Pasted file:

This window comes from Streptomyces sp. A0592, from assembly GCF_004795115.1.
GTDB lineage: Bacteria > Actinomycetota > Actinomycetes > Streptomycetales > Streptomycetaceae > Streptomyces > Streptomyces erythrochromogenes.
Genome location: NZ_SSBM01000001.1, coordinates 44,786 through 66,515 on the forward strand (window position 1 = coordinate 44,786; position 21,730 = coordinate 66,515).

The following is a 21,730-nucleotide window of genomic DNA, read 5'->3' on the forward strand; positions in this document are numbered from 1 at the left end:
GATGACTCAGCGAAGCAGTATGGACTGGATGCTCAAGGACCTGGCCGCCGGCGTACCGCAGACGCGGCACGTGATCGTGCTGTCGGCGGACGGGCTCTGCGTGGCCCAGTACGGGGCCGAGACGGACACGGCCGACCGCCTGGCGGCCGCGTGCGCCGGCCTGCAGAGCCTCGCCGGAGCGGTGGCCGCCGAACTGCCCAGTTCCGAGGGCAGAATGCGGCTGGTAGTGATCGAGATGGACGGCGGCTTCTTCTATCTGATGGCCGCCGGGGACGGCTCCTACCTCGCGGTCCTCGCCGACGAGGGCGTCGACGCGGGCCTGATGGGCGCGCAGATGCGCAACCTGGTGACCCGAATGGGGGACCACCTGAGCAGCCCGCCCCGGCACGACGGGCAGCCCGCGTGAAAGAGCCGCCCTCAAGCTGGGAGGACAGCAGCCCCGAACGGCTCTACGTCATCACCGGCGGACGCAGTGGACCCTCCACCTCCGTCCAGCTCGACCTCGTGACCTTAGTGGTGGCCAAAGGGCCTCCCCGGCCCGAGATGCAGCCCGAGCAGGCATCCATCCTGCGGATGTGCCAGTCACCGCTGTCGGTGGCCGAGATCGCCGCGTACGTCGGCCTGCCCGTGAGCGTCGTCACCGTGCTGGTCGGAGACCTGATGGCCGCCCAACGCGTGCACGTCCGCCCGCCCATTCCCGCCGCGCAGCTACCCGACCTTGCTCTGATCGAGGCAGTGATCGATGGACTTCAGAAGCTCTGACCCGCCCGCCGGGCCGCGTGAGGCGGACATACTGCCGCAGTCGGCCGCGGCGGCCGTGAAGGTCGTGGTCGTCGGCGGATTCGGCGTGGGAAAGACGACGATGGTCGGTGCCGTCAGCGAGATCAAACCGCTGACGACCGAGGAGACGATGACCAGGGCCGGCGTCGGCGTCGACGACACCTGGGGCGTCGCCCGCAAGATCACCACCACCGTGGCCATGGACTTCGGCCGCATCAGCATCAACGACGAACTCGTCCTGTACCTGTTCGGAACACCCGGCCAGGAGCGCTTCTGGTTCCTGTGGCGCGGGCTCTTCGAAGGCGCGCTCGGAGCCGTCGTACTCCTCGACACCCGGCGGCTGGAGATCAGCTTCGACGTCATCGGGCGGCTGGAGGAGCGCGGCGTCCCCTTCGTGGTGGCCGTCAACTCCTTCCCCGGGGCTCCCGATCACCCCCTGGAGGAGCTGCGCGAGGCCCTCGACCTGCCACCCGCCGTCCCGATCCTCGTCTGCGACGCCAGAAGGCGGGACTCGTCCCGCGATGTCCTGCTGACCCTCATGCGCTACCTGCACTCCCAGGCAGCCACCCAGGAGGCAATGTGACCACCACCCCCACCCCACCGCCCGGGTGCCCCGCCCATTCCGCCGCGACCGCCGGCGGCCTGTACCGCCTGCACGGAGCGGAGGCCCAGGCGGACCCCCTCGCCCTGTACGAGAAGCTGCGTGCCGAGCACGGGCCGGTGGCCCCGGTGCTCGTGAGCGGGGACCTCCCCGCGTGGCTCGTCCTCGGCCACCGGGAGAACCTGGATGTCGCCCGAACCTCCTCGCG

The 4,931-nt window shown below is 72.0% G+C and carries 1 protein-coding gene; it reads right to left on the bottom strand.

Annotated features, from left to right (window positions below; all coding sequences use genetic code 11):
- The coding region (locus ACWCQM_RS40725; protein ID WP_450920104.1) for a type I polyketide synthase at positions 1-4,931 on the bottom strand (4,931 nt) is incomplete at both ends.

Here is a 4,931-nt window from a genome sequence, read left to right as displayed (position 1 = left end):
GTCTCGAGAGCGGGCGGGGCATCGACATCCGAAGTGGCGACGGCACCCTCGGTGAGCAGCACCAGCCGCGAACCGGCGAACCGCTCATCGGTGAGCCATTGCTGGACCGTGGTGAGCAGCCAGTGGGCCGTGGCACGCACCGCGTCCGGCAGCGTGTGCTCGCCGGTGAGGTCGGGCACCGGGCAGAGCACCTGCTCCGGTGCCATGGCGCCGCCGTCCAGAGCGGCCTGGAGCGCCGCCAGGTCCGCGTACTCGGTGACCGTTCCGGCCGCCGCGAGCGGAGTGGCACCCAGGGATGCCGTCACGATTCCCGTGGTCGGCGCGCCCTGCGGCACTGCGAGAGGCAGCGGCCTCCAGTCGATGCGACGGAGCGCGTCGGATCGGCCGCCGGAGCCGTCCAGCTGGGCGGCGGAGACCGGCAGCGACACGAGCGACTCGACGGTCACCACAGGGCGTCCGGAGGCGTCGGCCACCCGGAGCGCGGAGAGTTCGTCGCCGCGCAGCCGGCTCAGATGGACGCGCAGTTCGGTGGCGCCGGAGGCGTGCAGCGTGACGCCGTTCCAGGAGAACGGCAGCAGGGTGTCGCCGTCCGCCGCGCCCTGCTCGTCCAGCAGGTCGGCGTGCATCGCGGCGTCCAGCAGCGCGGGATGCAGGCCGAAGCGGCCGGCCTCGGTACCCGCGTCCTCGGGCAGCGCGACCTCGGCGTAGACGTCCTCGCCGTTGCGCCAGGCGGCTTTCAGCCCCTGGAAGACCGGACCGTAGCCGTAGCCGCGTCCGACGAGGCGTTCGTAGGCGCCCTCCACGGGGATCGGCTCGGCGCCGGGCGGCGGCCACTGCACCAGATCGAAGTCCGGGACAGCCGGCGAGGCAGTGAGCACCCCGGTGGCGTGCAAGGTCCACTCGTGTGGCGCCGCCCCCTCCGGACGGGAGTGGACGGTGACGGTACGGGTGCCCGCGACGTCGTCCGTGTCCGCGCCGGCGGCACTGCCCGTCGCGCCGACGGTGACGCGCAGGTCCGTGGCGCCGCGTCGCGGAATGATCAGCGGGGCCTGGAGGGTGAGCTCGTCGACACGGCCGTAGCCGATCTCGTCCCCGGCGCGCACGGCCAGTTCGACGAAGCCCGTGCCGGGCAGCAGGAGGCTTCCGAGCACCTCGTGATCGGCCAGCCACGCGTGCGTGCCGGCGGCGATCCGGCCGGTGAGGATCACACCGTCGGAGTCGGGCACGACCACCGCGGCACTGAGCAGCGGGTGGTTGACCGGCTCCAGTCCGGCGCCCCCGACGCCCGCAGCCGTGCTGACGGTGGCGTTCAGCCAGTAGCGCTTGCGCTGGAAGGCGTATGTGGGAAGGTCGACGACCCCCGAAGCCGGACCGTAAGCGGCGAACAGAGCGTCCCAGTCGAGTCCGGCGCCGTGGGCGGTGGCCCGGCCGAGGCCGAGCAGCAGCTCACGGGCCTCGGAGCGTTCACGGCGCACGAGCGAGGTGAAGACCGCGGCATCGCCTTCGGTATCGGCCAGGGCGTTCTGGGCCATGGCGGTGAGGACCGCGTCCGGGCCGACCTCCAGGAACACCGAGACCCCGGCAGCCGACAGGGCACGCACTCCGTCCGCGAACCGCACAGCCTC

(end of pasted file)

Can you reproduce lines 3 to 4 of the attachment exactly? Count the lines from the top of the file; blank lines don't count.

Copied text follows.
Genome location: NZ_SSBM01000001.1, coordinates 44,786 through 66,515 on the forward strand (window position 1 = coordinate 44,786; position 21,730 = coordinate 66,515).

The following is a 21,730-nucleotide window of genomic DNA, read 5'->3' on the forward strand; positions in this document are numbered from 1 at the left end: